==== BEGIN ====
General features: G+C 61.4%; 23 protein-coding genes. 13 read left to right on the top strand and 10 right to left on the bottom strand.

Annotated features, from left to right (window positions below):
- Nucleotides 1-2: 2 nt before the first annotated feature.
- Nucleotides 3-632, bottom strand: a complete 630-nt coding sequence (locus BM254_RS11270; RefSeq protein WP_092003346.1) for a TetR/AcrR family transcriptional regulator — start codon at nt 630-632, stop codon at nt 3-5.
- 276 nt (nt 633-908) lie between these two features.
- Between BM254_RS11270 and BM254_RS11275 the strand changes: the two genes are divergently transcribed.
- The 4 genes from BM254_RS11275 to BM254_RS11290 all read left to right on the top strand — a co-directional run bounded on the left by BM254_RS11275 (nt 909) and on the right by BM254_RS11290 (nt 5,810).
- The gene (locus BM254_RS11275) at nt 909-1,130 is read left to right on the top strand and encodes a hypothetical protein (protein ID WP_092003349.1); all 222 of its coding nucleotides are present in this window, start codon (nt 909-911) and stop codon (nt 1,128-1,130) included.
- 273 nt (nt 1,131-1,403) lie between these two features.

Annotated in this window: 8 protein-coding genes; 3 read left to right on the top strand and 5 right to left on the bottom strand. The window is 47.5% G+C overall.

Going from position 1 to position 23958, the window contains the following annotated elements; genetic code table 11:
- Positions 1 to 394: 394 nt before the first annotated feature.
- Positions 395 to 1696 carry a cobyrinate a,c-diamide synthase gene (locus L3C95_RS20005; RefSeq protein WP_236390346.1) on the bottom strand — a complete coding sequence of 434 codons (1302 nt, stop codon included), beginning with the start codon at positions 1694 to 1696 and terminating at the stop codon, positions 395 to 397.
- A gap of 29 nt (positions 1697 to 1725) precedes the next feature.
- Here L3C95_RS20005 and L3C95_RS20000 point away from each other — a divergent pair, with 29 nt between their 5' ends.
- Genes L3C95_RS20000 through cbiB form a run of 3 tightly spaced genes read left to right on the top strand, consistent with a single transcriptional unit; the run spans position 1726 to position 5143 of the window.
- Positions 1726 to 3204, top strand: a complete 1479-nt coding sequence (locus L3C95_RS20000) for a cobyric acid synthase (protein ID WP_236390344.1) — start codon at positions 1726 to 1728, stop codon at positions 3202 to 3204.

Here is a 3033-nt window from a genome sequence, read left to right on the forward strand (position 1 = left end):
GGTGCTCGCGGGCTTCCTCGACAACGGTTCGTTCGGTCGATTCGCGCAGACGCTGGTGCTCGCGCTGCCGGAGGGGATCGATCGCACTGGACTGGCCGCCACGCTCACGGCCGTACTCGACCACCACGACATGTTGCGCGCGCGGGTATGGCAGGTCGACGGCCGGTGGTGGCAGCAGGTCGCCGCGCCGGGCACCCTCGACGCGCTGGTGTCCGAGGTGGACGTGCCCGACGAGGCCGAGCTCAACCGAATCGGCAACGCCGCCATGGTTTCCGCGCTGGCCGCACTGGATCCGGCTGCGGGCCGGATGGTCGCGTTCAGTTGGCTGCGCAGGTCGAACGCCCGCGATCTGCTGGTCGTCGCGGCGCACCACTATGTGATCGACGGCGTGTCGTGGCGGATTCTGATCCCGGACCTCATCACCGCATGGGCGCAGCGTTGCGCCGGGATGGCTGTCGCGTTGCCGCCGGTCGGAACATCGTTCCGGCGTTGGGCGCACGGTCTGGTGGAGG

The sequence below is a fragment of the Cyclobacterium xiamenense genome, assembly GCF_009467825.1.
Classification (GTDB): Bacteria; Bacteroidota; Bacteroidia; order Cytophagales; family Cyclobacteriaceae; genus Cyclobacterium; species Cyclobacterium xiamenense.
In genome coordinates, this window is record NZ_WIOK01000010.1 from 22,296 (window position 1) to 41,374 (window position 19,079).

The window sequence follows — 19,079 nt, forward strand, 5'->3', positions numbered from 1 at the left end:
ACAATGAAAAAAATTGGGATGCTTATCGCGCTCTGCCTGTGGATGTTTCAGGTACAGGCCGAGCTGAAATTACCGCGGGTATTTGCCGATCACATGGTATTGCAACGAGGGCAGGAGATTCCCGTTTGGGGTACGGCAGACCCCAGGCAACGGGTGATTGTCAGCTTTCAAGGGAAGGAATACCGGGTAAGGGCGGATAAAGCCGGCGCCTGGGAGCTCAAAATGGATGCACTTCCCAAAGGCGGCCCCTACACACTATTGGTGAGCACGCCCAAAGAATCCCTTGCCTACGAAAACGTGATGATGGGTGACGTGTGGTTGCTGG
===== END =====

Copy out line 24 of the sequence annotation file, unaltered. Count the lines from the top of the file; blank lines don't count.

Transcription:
ACAATGAAAAAAATTGGGATGCTTATCGCGCTCTGCCTGTGGATGTTTCAGGTACAGGCCGAGCTGAAATTACCGCGGGTATTTGCCGATCACATGGTATTGCAACGAGGGCAGGAGATTCCCGTTTGGGGTACGGCAGACCCCAGGCAACGGGTGATTGTCAGCTTTCAAGGGAAGGAATACCGGGTAAGGGCGGATAAAGCCGGCGCCTGGGAGCTCAAAATGGATGCACTTCCCAAAGGCGGCCCCTACACACTATTGGTGAGCACGCCCAAAGAATCCCTTGCCTACGAAAACGTGATGATGGGTGACGTGTGGTTGCTGG